But young adults typically do not share the same motivations for weight loss as their middle-age counterparts. They are more likely to focus on appearances and the social aspects of health.  Also, people who are closer in age are more likely to share common interests and goals.

For this new study, Aschbrenner, Naslund and Bartels have adapted PeerFIT for younger adults, ages 18 to 35, with serious mental illness by incorporating community-based physical activity sessions and more interactive use of popular technologies. During the initial six months, PeerFIT participants will meet in person for twice weekly sessions focusing on weight management and fitness led by a lifestyle coach.  The in-person peer group sessions are enhanced by technology, including Fitbit, a private Facebook group, and motivational text messaging support. After six months, participants transition to technology-based lifestyle support with less frequent face-to-face group sessions. The ongoing Facebook group, moderated by the lifestyle coach, allows participants to stay connected to each other while also receiving support from the coach.

“I’m interested in how we can take technology we already know people are using and leveraging it to change the way they engage in health behaviors,” Naslund says. “We know from our own research that people with serious mental illness are highly active on social media.

“With Facebook, the intention is to bring people together around a shared goal to work together towards living a healthier lifestyle and to support each other—they may not know each other, but they know they share common challenges, such as living with a serious mental illness, and common goals to be more physically active and to eat healthier foods,” Naslund adds.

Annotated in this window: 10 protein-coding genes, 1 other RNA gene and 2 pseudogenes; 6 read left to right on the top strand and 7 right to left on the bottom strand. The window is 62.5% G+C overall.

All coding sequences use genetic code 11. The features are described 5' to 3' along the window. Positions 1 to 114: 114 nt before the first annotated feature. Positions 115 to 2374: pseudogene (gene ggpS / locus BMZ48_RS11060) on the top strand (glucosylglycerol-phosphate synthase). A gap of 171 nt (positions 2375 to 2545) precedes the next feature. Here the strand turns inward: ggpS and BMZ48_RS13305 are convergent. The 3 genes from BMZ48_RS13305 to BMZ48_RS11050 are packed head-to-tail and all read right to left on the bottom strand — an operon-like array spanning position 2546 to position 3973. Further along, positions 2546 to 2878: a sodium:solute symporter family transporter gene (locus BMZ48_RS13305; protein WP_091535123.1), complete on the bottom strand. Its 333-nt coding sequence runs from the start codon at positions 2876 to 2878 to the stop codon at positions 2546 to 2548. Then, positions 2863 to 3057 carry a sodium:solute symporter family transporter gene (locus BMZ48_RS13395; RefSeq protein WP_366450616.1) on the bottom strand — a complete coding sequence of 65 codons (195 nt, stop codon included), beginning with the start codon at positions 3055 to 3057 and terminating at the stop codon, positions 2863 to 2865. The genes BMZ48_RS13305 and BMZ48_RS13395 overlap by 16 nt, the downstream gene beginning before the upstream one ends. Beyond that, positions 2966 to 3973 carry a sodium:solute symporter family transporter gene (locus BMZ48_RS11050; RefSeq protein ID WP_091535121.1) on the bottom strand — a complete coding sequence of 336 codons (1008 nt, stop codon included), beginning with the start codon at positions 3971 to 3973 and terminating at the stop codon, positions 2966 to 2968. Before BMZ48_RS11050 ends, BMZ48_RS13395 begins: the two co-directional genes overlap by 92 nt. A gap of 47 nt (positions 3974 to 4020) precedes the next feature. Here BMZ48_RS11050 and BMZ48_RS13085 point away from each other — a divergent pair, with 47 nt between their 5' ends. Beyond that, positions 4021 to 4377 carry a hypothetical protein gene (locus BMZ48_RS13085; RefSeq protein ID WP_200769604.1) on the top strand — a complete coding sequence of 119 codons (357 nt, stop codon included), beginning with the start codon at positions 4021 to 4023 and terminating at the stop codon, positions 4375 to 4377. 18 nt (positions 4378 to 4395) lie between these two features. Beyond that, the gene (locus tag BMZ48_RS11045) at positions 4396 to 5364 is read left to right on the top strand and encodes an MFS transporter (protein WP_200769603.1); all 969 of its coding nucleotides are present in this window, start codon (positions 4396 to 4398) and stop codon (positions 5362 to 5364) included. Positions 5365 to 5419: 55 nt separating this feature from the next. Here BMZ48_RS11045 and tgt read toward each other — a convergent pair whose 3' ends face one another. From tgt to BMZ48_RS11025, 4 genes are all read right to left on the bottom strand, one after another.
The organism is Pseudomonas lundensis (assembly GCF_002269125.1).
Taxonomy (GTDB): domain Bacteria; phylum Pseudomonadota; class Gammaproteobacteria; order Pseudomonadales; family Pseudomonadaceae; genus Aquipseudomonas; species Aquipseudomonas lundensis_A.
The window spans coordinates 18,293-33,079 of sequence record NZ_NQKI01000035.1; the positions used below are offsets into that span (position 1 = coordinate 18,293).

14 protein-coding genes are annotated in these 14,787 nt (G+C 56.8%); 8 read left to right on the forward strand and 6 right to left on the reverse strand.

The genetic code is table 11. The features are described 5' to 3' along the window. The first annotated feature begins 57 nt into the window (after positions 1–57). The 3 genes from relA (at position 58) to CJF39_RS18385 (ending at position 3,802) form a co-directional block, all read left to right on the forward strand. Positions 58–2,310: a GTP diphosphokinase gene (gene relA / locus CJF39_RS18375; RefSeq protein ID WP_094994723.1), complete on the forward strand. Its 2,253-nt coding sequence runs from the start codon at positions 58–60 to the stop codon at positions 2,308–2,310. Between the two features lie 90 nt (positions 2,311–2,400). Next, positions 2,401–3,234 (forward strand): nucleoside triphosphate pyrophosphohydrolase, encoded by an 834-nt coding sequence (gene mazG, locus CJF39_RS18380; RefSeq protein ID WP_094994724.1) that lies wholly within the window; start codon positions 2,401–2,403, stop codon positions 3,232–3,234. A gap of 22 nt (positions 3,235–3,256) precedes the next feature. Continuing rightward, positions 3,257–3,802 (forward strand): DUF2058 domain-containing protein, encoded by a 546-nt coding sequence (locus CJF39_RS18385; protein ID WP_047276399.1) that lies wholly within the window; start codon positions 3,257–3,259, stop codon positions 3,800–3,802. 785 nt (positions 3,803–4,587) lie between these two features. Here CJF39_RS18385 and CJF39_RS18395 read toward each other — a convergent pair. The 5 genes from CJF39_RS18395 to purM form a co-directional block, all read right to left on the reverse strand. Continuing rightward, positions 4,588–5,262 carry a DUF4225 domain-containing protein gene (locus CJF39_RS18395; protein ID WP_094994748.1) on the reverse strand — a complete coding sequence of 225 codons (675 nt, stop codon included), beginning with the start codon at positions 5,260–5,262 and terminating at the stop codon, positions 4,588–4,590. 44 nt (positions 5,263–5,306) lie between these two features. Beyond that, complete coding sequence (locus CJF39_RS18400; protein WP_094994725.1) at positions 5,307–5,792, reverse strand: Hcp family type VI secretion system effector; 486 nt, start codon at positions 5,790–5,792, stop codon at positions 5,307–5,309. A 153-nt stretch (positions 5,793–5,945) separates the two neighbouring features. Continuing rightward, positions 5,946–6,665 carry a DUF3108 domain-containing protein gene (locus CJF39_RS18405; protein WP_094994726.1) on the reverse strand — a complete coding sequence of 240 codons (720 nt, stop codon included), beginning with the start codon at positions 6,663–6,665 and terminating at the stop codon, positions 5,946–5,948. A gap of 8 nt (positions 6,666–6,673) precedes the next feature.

The PeerFIT program will be compared with a control condition involving basic education and use of activity trackers provided one-on-one.

“Many young adults with or without mental illness want to be involved in activities that are highly interactive, engaging, and participatory,” Aschbrenner says, “and PeerFIT will play an important role in appealing to their sense of being part of a community of like people who are trying to lose weight and increase their fitness, which is very different from what’s been done in the past where many lifestyle programs are didactic or involve one-on-one coaching.

“We are testing a model that we think would be desirable to young adults, and part of this is helping them to think about how lifestyle changes will help them feel and look better—maybe it will even help them get more satisfaction from their interpersonal social interactions,” she says. “Peer-to-peer support focuses on participants helping one another increase motivation to make healthier life choices, and overcoming the severe mental health symptoms that may get in the way of living a healthy lifestyle.”

Most people want to be fit, it’s a very normalizing thing to do these days, and because of the other complicating issues in the lives of young adults with serious mental illness, using popular technologies such as Fitbit and Facebook may be more normative to them, making them feel they as though they are engaged in the same things as their peers.

“What’s exciting about this project is that we are pushing the status quo in mental health wellness programs for young adults,” Aschbrenner says. “We know young adults are generally motivated less by the health consequences of being overweight and sedentary and more by the way it makes them look and feel, and wellness programs for persons with serious mental illness have yet to be designed with this age group in mind. One goal of our project is to help young adults think about how lifestyle changes will help them with their other life goals, like building positive relationships, going back to school or getting a job, and having fun—a big motivator for this age group.”